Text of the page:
Divers did find absence of sponges and dead and stressed corals, likely a result of depleted oxygen levels
The severity of the red tide bloom that ended early this year significantly hampered the work of a Deerfield Beach consulting firm Sarasota County hired to monitor the impacts of the last South Siesta Renourishment Project, The Sarasota News Leader has learned.
“Conditions at Siesta Key were checked on October 29, 2018 but were not acceptable for underwater work,” the consultant, Coastal Eco-Group, wrote in a report detailing the situation in the nearshore hardbottom area close to the south Siesta shoreline. After late October 2018, further attempts were made to study four areas designated for the monitoring in the second year after the project was completed, the report explains, but each had little success.
Finally, even after the red tide bloom subsided, rough conditions in the Gulf of Mexico dropped visibility levels so low that mapping was not possible, the report says. The survey ultimately was terminated, the report adds.
Nonetheless, limited observations that divers were able to make in November and December 2018 found that “[s]ponges [had] virtually disappeared from the benthic community,” and that that loss “is likely attributed to the prolonged red tide event in 2018.” The report did point out, though, that Hurricane Irma in September 2017 and Hurricane Michael in October 2018 might have dislodged some of the sponges.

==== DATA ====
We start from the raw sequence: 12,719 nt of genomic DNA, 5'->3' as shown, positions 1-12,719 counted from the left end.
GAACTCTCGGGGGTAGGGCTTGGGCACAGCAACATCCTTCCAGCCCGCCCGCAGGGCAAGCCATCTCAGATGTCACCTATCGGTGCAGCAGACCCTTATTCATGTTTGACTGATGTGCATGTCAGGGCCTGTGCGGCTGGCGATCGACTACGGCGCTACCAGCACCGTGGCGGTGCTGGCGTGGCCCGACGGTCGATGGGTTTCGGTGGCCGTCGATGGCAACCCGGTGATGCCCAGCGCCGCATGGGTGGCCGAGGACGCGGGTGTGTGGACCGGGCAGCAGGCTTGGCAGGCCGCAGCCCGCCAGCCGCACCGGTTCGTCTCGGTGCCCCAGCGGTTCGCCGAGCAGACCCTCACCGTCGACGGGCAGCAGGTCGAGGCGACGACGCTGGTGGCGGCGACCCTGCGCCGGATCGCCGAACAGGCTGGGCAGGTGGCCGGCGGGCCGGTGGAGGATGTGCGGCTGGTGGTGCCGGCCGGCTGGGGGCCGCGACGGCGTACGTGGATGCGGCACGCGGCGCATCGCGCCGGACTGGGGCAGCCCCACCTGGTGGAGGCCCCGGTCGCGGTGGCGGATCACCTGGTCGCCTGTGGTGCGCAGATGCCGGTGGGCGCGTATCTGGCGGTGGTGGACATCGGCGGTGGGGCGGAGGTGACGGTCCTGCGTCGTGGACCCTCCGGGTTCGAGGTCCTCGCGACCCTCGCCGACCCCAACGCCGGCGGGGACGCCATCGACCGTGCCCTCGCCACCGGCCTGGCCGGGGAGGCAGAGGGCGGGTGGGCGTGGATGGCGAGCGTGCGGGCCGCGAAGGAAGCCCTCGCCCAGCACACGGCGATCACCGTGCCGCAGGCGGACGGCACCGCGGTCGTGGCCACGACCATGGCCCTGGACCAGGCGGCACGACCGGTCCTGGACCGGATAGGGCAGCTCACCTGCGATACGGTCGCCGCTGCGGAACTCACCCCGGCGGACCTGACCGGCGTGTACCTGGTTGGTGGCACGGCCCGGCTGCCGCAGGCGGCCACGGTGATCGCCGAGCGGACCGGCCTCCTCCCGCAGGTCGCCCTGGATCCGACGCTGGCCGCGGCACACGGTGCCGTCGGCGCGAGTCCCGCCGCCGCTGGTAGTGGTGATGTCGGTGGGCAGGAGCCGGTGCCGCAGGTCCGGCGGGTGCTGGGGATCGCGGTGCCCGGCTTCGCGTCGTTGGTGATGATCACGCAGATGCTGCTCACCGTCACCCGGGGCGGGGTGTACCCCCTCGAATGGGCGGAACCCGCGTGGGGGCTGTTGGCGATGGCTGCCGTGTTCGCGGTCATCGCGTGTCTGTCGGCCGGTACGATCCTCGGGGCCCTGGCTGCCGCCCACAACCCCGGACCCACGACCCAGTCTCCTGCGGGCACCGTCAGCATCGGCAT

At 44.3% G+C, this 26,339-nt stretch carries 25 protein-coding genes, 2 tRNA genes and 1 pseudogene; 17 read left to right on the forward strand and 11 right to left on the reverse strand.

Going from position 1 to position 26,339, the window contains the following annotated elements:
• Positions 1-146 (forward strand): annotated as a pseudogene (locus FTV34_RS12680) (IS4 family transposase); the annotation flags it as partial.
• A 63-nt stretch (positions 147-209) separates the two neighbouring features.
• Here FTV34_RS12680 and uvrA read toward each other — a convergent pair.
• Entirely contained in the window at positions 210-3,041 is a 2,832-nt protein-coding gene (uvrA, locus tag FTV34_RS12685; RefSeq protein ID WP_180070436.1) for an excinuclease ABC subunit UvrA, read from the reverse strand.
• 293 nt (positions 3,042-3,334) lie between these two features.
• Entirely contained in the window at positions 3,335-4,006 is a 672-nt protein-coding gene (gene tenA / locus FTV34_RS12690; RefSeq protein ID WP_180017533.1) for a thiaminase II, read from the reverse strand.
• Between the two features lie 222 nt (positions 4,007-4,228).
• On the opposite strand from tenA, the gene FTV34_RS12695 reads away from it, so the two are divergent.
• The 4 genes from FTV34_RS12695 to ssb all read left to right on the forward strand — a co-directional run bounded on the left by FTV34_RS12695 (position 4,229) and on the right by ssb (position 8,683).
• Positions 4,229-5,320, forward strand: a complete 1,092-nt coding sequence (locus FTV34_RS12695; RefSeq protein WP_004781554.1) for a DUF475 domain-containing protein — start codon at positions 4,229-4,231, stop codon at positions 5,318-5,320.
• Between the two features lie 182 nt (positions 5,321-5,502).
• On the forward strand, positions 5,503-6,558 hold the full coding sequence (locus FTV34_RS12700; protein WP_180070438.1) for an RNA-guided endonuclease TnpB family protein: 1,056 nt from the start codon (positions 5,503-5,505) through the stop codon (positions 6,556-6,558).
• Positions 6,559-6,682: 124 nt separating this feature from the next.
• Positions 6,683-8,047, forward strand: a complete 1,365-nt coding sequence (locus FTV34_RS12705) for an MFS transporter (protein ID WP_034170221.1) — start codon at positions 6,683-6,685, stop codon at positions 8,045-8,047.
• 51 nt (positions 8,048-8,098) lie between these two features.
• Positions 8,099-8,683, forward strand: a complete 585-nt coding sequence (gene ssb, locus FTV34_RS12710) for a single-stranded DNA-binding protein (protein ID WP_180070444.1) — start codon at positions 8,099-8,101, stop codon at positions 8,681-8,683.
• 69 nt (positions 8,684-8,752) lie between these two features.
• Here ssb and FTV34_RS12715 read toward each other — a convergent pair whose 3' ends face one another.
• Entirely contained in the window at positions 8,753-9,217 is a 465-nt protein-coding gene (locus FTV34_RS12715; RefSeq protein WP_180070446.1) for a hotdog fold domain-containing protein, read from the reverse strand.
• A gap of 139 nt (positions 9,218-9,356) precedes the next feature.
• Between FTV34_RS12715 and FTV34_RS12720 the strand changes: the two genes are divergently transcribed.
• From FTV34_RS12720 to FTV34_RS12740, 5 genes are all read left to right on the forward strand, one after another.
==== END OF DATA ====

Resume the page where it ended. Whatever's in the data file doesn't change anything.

Yet, “Harmful algal blooms have been linked to invertebrate die-offs including sponges,” as a result of prolonged periods of low oxygen levels, the report notes.
(The benthic zone is the lowest level of a body of water, including the sediment surface and some subsurface layers, the New World Encyclopedia explains. “Benthic organisms play an important role in food chains, including as food for humans,” the encyclopedia adds, and the “benthic zone provides an area for spawning, foraging, and refuge for various fish species …”)
Dead and stressed and corals that divers were able to observe also most likely were victims of the red tide bloom, the report indicates, as blooms deplete oxygen in the water. One section of the report notes that corals did not appear to have suffered from coverage of sand associated with the renourishment initiative.
Later, the report references “the losses of large biota (sponges, octocorals and scleractinian corals) observed [during the survey],” adding that the situation appeared “to be related to the effects of the severe red tide and storm dislodgement rather than burial from beach nourishment sand …”
The report focuses on the monitoring attempts for the second year — “Year 2 post-construction,” as it is referred to — following the April 2016 completion of the South Siesta Renourishment initiative. The survey was required by state and federal environmental officials in an effort to determine the effects of the project on sea creatures living offshore of the renourishment area.